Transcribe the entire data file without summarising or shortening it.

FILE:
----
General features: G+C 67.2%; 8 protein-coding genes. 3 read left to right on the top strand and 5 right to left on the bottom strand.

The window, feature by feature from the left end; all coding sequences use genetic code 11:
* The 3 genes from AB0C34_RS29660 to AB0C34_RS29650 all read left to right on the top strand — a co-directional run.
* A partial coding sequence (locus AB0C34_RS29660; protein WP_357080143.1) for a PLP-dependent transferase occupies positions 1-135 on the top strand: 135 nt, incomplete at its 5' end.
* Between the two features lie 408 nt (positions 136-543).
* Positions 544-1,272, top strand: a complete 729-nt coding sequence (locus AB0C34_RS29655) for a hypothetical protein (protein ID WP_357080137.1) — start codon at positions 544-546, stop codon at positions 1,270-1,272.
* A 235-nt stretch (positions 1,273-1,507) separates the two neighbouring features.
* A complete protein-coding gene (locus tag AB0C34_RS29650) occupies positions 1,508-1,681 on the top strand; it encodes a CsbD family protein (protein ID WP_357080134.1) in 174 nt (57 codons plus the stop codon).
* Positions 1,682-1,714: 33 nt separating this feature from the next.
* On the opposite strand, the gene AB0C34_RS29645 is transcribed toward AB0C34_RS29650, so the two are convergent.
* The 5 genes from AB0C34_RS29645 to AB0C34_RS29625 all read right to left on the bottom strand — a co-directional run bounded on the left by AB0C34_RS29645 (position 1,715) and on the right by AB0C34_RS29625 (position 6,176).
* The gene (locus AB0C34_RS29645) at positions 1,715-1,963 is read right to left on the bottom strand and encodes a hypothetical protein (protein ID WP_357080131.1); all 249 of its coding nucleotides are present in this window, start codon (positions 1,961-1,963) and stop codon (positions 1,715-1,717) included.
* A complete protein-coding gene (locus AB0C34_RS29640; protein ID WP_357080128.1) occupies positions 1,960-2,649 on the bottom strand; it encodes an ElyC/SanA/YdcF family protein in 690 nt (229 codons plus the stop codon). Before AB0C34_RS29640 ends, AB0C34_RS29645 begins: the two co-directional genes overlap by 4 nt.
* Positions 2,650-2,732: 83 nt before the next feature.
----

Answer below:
General features: G+C 67.2%; 8 protein-coding genes. 3 read left to right on the top strand and 5 right to left on the bottom strand.

The window, feature by feature from the left end; all coding sequences use genetic code 11:
* The 3 genes from AB0C34_RS29660 to AB0C34_RS29650 all read left to right on the top strand — a co-directional run.
* A partial coding sequence (locus AB0C34_RS29660; protein WP_357080143.1) for a PLP-dependent transferase occupies positions 1-135 on the top strand: 135 nt, incomplete at its 5' end.
* Between the two features lie 408 nt (positions 136-543).
* Positions 544-1,272, top strand: a complete 729-nt coding sequence (locus AB0C34_RS29655) for a hypothetical protein (protein ID WP_357080137.1) — start codon at positions 544-546, stop codon at positions 1,270-1,272.
* A 235-nt stretch (positions 1,273-1,507) separates the two neighbouring features.
* A complete protein-coding gene (locus tag AB0C34_RS29650) occupies positions 1,508-1,681 on the top strand; it encodes a CsbD family protein (protein ID WP_357080134.1) in 174 nt (57 codons plus the stop codon).
* Positions 1,682-1,714: 33 nt separating this feature from the next.
* On the opposite strand, the gene AB0C34_RS29645 is transcribed toward AB0C34_RS29650, so the two are convergent.
* The 5 genes from AB0C34_RS29645 to AB0C34_RS29625 all read right to left on the bottom strand — a co-directional run bounded on the left by AB0C34_RS29645 (position 1,715) and on the right by AB0C34_RS29625 (position 6,176).
* The gene (locus AB0C34_RS29645) at positions 1,715-1,963 is read right to left on the bottom strand and encodes a hypothetical protein (protein ID WP_357080131.1); all 249 of its coding nucleotides are present in this window, start codon (positions 1,961-1,963) and stop codon (positions 1,715-1,717) included.
* A complete protein-coding gene (locus AB0C34_RS29640; protein ID WP_357080128.1) occupies positions 1,960-2,649 on the bottom strand; it encodes an ElyC/SanA/YdcF family protein in 690 nt (229 codons plus the stop codon). Before AB0C34_RS29640 ends, AB0C34_RS29645 begins: the two co-directional genes overlap by 4 nt.
* Positions 2,650-2,732: 83 nt before the next feature.